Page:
The Anglican Communion has promoted a compromise on same-sex marriage. But can the compromise hold in the future?
The issue of sexuality and same-sex marriage created controversy at the start of the 15th Lambeth Conference, where the churches of the Anglican Communion meet every decade. The issue of same-sex marriage has become divisive inside the communion, which is chaired by the Archbishop of Canterbury, Justin Welby. Currently, only a small number of churches in the communion conduct same-sex marriages, though Archbishop Welby appeared to take a pragmatic approach to the debate.
In a pivotal speech, Welby reaffirmed a resolution passed by the Lambeth Conference in 1998 labeling same-sex marriage wrong, adding that “homosexual practices” are incompatible with scripture. However, Archbishop Welby went on to say that those churches that moved away from this historical teaching would not be sanctioned or condemned.
How Anglican churches will walk together along this middle way before the next Lambeth Conference convenes in ten years remains to be seen. The fastest growing provinces within the Anglican Communion tend to be the most conservative on issues pertaining to human sexuality. That could set up a battle over how same-sex marriage in the future, potentially when the church is even more conservative.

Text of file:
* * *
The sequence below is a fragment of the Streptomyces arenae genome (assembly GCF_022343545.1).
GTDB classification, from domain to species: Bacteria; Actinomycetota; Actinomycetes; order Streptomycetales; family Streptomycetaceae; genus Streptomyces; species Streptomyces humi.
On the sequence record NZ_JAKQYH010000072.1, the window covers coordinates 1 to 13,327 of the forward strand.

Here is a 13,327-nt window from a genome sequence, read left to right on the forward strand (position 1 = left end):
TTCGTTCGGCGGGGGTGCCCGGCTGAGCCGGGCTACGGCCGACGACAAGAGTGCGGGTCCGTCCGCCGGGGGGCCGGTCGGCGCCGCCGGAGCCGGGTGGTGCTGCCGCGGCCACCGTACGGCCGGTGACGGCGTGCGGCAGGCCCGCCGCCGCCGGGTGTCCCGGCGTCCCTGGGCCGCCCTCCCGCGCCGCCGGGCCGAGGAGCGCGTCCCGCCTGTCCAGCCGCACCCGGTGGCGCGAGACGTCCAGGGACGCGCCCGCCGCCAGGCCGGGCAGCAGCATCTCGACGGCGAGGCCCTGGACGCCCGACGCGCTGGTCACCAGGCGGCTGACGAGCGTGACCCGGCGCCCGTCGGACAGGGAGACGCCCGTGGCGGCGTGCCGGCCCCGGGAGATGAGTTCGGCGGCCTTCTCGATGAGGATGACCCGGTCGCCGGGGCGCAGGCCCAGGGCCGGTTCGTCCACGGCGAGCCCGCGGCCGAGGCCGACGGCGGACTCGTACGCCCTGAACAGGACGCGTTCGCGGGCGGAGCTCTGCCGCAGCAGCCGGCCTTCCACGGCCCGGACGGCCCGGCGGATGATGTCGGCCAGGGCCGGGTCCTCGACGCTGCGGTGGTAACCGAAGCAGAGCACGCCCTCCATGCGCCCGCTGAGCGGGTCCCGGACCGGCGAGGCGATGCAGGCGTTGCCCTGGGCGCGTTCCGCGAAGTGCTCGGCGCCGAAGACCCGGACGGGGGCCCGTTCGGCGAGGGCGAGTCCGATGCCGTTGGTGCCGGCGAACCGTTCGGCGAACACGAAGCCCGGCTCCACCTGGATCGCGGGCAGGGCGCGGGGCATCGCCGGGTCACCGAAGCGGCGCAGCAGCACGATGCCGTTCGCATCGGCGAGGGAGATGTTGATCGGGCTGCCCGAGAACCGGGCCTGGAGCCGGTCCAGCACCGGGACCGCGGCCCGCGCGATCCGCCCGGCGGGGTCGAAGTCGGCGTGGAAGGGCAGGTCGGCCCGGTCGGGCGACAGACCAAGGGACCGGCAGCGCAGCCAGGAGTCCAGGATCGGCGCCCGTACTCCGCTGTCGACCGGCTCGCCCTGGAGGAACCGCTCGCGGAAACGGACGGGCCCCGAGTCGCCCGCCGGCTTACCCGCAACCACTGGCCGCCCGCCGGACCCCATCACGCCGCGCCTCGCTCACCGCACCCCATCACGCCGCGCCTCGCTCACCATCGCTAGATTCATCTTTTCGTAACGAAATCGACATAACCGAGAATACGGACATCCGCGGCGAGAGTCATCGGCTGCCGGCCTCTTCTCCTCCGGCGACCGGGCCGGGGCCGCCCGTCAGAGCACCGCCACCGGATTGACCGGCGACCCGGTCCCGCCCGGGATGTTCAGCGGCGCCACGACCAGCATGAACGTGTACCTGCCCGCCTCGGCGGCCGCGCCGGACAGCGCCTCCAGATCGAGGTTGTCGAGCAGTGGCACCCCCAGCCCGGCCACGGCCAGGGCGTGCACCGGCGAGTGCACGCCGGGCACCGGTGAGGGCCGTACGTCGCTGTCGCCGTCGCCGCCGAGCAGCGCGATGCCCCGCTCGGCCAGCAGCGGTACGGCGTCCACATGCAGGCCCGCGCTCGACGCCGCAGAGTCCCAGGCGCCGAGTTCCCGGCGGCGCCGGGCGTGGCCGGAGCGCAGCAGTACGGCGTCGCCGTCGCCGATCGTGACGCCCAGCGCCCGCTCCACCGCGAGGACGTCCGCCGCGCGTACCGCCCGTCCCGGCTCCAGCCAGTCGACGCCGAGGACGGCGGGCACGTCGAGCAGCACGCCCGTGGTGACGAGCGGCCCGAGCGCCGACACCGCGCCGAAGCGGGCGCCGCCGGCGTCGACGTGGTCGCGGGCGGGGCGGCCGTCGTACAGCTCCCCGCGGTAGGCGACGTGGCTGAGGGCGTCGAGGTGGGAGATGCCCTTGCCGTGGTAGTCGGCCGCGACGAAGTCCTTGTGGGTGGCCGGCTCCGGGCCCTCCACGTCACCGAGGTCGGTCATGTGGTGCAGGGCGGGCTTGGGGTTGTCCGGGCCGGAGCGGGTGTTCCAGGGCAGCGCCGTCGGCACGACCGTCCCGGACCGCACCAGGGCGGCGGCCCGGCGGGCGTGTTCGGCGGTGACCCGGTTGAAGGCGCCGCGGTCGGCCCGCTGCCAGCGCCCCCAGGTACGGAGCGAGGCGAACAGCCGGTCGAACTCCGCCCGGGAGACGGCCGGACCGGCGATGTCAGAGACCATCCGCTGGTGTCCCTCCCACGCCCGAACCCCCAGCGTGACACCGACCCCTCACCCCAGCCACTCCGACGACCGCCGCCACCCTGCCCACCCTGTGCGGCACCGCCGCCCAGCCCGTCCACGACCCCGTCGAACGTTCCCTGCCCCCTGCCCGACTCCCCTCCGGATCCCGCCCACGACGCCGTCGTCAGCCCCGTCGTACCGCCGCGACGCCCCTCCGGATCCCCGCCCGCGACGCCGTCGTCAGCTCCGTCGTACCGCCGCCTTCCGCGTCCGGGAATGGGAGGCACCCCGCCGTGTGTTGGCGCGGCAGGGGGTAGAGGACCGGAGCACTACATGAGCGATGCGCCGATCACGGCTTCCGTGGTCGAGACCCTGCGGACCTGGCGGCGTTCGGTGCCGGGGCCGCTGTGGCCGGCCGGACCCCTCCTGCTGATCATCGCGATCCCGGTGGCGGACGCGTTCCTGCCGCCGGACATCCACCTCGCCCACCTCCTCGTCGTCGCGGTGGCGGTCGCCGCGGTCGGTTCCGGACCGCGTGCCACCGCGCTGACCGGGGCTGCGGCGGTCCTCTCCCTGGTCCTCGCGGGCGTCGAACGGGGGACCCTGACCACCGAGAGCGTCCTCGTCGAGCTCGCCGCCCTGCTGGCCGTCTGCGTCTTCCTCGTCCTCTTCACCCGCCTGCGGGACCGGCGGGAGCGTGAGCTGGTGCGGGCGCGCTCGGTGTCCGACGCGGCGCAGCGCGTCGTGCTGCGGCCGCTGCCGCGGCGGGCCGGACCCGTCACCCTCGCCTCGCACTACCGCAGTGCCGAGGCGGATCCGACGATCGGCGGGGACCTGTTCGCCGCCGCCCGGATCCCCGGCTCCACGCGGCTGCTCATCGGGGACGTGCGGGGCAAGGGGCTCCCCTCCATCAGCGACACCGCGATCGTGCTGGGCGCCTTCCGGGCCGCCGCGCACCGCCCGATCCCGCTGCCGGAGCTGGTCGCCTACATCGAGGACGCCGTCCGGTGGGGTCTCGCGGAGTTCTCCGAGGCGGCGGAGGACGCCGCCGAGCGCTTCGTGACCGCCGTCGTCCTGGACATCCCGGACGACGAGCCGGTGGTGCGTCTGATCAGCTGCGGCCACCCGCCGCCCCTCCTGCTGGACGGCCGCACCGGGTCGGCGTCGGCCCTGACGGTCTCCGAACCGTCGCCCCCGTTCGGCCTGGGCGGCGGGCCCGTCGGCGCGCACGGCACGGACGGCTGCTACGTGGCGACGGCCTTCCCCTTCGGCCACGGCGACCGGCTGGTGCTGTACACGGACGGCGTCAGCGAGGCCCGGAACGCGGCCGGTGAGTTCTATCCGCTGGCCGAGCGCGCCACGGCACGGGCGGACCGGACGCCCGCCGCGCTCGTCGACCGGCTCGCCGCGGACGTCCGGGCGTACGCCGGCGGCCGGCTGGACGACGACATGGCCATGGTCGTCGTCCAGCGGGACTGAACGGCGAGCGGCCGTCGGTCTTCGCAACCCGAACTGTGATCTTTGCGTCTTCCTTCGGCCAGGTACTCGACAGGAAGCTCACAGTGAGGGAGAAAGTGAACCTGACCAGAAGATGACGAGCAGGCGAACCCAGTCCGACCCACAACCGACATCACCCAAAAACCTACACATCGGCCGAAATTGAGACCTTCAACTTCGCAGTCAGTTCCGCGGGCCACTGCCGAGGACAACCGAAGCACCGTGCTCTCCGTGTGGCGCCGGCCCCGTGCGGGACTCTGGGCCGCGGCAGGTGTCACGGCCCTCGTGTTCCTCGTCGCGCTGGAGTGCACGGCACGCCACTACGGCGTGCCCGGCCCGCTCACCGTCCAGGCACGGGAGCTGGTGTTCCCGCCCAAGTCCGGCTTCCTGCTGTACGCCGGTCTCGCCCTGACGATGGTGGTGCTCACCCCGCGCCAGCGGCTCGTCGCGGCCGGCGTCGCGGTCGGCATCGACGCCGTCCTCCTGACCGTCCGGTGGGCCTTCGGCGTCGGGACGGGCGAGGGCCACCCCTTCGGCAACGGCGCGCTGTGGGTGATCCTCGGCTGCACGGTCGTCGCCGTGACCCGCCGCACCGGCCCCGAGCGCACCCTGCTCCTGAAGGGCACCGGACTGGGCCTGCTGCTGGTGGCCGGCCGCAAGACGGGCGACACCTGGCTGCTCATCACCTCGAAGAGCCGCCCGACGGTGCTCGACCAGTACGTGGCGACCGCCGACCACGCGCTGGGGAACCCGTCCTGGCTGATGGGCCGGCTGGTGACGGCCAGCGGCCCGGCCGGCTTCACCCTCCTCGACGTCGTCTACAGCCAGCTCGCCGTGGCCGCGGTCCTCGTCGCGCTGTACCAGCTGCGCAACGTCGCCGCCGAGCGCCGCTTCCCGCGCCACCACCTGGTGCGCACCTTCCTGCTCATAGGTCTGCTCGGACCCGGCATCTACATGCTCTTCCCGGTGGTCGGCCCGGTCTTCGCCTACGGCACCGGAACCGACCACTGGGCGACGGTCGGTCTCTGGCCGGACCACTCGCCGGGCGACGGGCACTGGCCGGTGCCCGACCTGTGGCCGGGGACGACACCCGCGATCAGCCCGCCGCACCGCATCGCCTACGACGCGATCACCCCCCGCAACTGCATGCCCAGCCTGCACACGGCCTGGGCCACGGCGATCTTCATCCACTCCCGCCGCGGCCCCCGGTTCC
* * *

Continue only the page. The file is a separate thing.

The Archbishop of Canterbury lacks the power of the Roman Catholic Pope to issue papal edicts. But as the historical center of the seat of Anglicanism, the Church of England can influence other churches in the Anglican Communion by their example. There is some evidence that the church is liberalizing on some issues. The presence of close to 100 women at this year’s conference compared to 11 at the last Lambeth Conference can be attributed in large part to the Church of England approving women bishops. Until the Church of England grants equal rites of ordination and marriage to LGBT members in good standing, they lack such influence on this matter.
Despite these tensions, some bishops posted online about their experiences of camaraderie among both liberal and conservative bishops. For example, the Rt. Rev. Gregory H. Rickel, Bishop of Olympia, wrote on his blog about how this conference exemplified the “beautiful middle way” that defines Anglicanism, while also noting the other issues addressed at this conference such as creation care and climate justice. Along those lines, The Rt. Rev. Bonnie Perry, Bishop of Michigan, posted on her diocese’s website, “We are all siblings in Christ and I commit myself and I hope you will join me in walking together, listening and learning from our friends from around the world.”